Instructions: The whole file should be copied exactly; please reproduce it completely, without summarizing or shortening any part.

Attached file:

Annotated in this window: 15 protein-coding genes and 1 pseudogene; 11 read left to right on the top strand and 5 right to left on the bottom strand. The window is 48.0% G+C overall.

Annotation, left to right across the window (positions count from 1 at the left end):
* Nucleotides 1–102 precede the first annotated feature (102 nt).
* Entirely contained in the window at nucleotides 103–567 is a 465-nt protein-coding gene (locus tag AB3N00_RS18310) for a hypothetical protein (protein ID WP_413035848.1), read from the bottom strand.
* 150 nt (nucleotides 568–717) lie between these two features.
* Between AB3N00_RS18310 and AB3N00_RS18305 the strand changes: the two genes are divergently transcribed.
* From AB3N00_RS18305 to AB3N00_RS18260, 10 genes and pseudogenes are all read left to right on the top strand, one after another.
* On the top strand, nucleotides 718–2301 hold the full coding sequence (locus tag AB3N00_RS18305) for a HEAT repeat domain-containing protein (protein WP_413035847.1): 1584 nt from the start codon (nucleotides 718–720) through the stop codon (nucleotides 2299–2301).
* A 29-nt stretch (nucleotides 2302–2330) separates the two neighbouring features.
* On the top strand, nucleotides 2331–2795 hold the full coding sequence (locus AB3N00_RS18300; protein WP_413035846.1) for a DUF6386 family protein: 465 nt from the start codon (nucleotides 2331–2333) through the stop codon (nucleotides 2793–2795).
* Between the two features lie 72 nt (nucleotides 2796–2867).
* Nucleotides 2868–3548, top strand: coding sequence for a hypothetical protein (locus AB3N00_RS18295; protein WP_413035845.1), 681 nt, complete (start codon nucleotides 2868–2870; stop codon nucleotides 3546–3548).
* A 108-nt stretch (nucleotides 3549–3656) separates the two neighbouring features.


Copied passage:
Annotated in this window: 15 protein-coding genes and 1 pseudogene; 11 read left to right on the top strand and 5 right to left on the bottom strand. The window is 48.0% G+C overall.

Annotation, left to right across the window (positions count from 1 at the left end):
* Nucleotides 1–102 precede the first annotated feature (102 nt).
* Entirely contained in the window at nucleotides 103–567 is a 465-nt protein-coding gene (locus tag AB3N00_RS18310) for a hypothetical protein (protein ID WP_413035848.1), read from the bottom strand.
* 150 nt (nucleotides 568–717) lie between these two features.
* Between AB3N00_RS18310 and AB3N00_RS18305 the strand changes: the two genes are divergently transcribed.
* From AB3N00_RS18305 to AB3N00_RS18260, 10 genes and pseudogenes are all read left to right on the top strand, one after another.
* On the top strand, nucleotides 718–2301 hold the full coding sequence (locus tag AB3N00_RS18305) for a HEAT repeat domain-containing protein (protein WP_413035847.1): 1584 nt from the start codon (nucleotides 718–720) through the stop codon (nucleotides 2299–2301).
* A 29-nt stretch (nucleotides 2302–2330) separates the two neighbouring features.
* On the top strand, nucleotides 2331–2795 hold the full coding sequence (locus AB3N00_RS18300; protein WP_413035846.1) for a DUF6386 family protein: 465 nt from the start codon (nucleotides 2331–2333) through the stop codon (nucleotides 2793–2795).
* Between the two features lie 72 nt (nucleotides 2796–2867).
* Nucleotides 2868–3548, top strand: coding sequence for a hypothetical protein (locus AB3N00_RS18295; protein WP_413035845.1), 681 nt, complete (start codon nucleotides 2868–2870; stop codon nucleotides 3546–3548).
* A 108-nt stretch (nucleotides 3549–3656) separates the two neighbouring features.